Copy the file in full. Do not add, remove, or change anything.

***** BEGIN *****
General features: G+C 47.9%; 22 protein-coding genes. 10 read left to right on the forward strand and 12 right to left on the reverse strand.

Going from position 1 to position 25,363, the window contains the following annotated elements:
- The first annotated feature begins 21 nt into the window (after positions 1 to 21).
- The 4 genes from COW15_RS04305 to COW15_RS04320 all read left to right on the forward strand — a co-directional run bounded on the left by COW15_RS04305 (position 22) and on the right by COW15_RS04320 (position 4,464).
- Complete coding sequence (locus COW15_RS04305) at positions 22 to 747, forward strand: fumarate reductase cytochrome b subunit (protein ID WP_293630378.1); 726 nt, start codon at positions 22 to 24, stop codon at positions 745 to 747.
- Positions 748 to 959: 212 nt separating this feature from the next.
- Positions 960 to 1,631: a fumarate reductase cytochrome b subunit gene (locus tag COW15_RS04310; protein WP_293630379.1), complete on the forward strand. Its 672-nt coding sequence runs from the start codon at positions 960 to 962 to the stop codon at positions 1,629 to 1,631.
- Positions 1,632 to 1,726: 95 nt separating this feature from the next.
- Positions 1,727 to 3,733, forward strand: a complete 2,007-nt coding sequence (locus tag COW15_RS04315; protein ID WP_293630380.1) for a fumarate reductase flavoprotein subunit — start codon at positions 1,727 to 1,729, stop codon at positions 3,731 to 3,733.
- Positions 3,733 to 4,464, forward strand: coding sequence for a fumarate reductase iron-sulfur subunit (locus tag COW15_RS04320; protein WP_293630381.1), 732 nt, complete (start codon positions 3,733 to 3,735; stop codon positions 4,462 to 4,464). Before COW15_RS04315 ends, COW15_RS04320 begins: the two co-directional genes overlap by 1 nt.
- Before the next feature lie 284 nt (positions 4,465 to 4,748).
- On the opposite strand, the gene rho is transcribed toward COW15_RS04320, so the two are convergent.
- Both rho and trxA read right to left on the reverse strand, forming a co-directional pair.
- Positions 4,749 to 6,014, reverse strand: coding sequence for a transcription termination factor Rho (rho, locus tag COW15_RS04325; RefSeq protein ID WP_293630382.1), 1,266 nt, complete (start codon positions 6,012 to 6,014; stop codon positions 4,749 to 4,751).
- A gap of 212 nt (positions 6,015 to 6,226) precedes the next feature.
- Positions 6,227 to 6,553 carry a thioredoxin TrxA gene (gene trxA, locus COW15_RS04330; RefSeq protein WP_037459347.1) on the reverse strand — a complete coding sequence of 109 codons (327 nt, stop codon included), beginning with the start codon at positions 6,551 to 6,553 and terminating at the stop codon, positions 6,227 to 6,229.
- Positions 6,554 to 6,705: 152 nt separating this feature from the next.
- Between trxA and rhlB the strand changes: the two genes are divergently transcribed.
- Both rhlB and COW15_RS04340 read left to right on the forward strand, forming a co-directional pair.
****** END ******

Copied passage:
General features: G+C 47.9%; 22 protein-coding genes. 10 read left to right on the forward strand and 12 right to left on the reverse strand.

Going from position 1 to position 25,363, the window contains the following annotated elements:
- The first annotated feature begins 21 nt into the window (after positions 1 to 21).
- The 4 genes from COW15_RS04305 to COW15_RS04320 all read left to right on the forward strand — a co-directional run bounded on the left by COW15_RS04305 (position 22) and on the right by COW15_RS04320 (position 4,464).
- Complete coding sequence (locus COW15_RS04305) at positions 22 to 747, forward strand: fumarate reductase cytochrome b subunit (protein ID WP_293630378.1); 726 nt, start codon at positions 22 to 24, stop codon at positions 745 to 747.
- Positions 748 to 959: 212 nt separating this feature from the next.
- Positions 960 to 1,631: a fumarate reductase cytochrome b subunit gene (locus tag COW15_RS04310; protein WP_293630379.1), complete on the forward strand. Its 672-nt coding sequence runs from the start codon at positions 960 to 962 to the stop codon at positions 1,629 to 1,631.
- Positions 1,632 to 1,726: 95 nt separating this feature from the next.
- Positions 1,727 to 3,733, forward strand: a complete 2,007-nt coding sequence (locus tag COW15_RS04315; protein ID WP_293630380.1) for a fumarate reductase flavoprotein subunit — start codon at positions 1,727 to 1,729, stop codon at positions 3,731 to 3,733.
- Positions 3,733 to 4,464, forward strand: coding sequence for a fumarate reductase iron-sulfur subunit (locus tag COW15_RS04320; protein WP_293630381.1), 732 nt, complete (start codon positions 3,733 to 3,735; stop codon positions 4,462 to 4,464). Before COW15_RS04315 ends, COW15_RS04320 begins: the two co-directional genes overlap by 1 nt.
- Before the next feature lie 284 nt (positions 4,465 to 4,748).
- On the opposite strand, the gene rho is transcribed toward COW15_RS04320, so the two are convergent.
- Both rho and trxA read right to left on the reverse strand, forming a co-directional pair.
- Positions 4,749 to 6,014, reverse strand: coding sequence for a transcription termination factor Rho (rho, locus tag COW15_RS04325; RefSeq protein ID WP_293630382.1), 1,266 nt, complete (start codon positions 6,012 to 6,014; stop codon positions 4,749 to 4,751).
- A gap of 212 nt (positions 6,015 to 6,226) precedes the next feature.
- Positions 6,227 to 6,553 carry a thioredoxin TrxA gene (gene trxA, locus COW15_RS04330; RefSeq protein WP_037459347.1) on the reverse strand — a complete coding sequence of 109 codons (327 nt, stop codon included), beginning with the start codon at positions 6,551 to 6,553 and terminating at the stop codon, positions 6,227 to 6,229.
- Positions 6,554 to 6,705: 152 nt separating this feature from the next.
- Between trxA and rhlB the strand changes: the two genes are divergently transcribed.
- Both rhlB and COW15_RS04340 read left to right on the forward strand, forming a co-directional pair.